Rest in Peace
I got such a shock when I read that Stephen Gendin died. He had an impact all the way around the world in New Zealand. I read his columns, often disagreed with him and wish I could have met him. I felt as though I knew him. Most of all, I admired him for all he did. I cannot stop crying. Too many wonderful people are gone.
-- Michael Stevens, New Zealand
As I write this I am still in shock and despair about Stephen Gendin's death. What shocks me most is that I don't believe the HIV community realizes what a huge loss this is for us. No matter what you thought of Stephen's lifestyle or opinions, you had to respect his honesty, openness, intelligence, hard work and dedication to helping those with HIV. We were lucky to have had him for the time that we did.
-- Kevin Craig, Fairhaven, Massachusetts
I had just written Stephen Gendin a letter thanking him for his honesty when I saw that he had died. From his writing in POZ I had started to feel that I had a friend. I will never forget him.
-- Celines Parra, Albion Correctional Facility, Albion, New York
Every month I have looked forward to POZ because of Stephen Gendin's writings about things that most of us PWAs only think about. He answered questions before we asked and tried things we only dreamed of, good or bad. Stephen's articles have kept me going to the ripe old age of 53. His spirit will always be with me.
-- José Flores, McAllen, Texas
When I tore open the wrapper of my October 2000 POZ and absorbed the cover title, I cried for Stephen Gendin's death. Not just a sniffle of empathy for some distant brother, but shaking sobs -- much as I cried over the death of my own partner some years ago. I only knew Stephen from the pages of POZ, but even from this distance I realize that we've suffered a loss that won't be filled by epitaphs and condolences. I was one of the readers who understood exactly why Stephen and his partner, Hush McDowell, would knowingly expose each other to infection for the simple sake of making love. Stephen's was a soul good and great enough to have left an empty space in the lives of those he never knew. I am sorry for all of us.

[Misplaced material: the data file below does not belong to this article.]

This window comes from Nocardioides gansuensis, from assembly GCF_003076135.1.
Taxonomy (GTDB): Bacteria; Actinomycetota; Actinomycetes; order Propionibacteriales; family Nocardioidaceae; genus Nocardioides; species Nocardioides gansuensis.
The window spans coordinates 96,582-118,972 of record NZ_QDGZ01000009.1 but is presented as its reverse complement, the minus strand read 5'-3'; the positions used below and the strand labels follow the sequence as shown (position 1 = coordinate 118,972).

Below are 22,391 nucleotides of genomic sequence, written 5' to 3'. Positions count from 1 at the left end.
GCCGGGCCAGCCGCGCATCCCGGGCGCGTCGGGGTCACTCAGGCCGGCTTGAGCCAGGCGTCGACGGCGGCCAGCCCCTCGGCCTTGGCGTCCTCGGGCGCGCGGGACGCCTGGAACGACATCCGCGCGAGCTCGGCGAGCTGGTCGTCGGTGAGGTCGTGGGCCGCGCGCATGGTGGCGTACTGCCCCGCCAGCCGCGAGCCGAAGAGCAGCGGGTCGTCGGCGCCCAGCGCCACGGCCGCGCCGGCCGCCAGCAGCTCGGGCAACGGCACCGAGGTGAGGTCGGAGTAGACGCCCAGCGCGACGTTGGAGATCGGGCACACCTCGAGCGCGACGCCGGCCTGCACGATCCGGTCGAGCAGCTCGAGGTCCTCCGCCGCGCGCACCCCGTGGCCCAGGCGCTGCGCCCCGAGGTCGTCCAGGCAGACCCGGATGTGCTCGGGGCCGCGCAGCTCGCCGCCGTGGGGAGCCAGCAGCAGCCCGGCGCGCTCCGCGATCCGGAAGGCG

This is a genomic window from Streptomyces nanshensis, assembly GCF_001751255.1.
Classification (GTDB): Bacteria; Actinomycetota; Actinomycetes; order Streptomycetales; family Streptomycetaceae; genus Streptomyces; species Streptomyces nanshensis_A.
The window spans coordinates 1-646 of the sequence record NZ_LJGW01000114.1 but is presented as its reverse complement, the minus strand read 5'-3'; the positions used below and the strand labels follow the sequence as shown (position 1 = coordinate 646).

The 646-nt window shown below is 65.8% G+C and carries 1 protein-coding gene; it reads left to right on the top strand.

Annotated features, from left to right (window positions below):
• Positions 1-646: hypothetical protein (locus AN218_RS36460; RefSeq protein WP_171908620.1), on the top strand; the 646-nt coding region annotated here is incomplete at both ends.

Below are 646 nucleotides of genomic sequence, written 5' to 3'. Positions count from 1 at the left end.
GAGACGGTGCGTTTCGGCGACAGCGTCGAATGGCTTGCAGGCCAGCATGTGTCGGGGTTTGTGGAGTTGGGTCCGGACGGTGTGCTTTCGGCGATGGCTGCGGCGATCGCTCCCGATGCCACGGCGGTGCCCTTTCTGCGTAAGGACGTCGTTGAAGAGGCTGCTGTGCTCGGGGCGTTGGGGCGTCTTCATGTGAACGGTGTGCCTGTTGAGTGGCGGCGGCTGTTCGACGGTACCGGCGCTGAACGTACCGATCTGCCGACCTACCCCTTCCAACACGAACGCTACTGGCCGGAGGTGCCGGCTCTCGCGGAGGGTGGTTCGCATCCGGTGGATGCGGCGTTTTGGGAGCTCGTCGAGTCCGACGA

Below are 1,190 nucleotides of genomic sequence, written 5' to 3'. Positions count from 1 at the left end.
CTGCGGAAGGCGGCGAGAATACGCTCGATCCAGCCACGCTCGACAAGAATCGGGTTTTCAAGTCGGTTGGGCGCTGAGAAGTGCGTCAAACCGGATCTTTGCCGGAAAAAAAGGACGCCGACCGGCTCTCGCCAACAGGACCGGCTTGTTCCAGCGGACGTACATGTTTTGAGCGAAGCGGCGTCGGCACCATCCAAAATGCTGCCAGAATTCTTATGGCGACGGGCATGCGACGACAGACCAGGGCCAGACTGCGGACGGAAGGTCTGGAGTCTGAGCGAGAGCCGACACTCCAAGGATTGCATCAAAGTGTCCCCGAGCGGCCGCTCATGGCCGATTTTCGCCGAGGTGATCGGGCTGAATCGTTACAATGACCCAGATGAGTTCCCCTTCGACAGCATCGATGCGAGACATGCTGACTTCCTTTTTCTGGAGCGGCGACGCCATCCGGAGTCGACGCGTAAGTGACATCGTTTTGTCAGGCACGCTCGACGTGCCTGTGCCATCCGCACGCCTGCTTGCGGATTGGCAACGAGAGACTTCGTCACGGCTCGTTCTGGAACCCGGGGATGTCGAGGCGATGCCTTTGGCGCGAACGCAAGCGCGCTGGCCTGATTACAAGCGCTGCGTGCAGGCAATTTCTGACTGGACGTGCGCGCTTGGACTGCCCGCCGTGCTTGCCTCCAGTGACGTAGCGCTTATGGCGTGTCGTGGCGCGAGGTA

-- Steven Smith, Ashton, Illinois
I saw no justification for the elaborate attention to the death of Stephen Gendin. Not to discount his good works and deeds, but good people are dying every day. The only conclusion I drew is that his death was covered because he was well connected and cute. That is not enough for me. My partner, Durwin, died at home in my arms on July 4, 2000, diagnosed with AIDS for more than 15 years. His death will garner no space in your spotlight, nor attention from powerful, rich people like Larry Kramer. Durwin died while covered by Missouri Medicaid, which is now claiming the only asset we owned, our home, to repay his medical expenses.
I was a strident, radical member of ACT UP for 11 years, but Kramer's whining and the idiots in San Francisco embarrass me. My advice to Larry: Get out from behind the podium and do something. To ACT UP/SF: seek psychiatric help now. You are a threat to the safety and health of every HIV positive gay man in the world.
Do you think that we have exclusive right to pain, suffering, injustice or unmet medical needs, including drug and research development? Don't you realize the world is full of "manageable" diseases that are just as deadly as AIDS?
-- Mark Chaney, Kansas City, Missouri
Big Bad Kramer?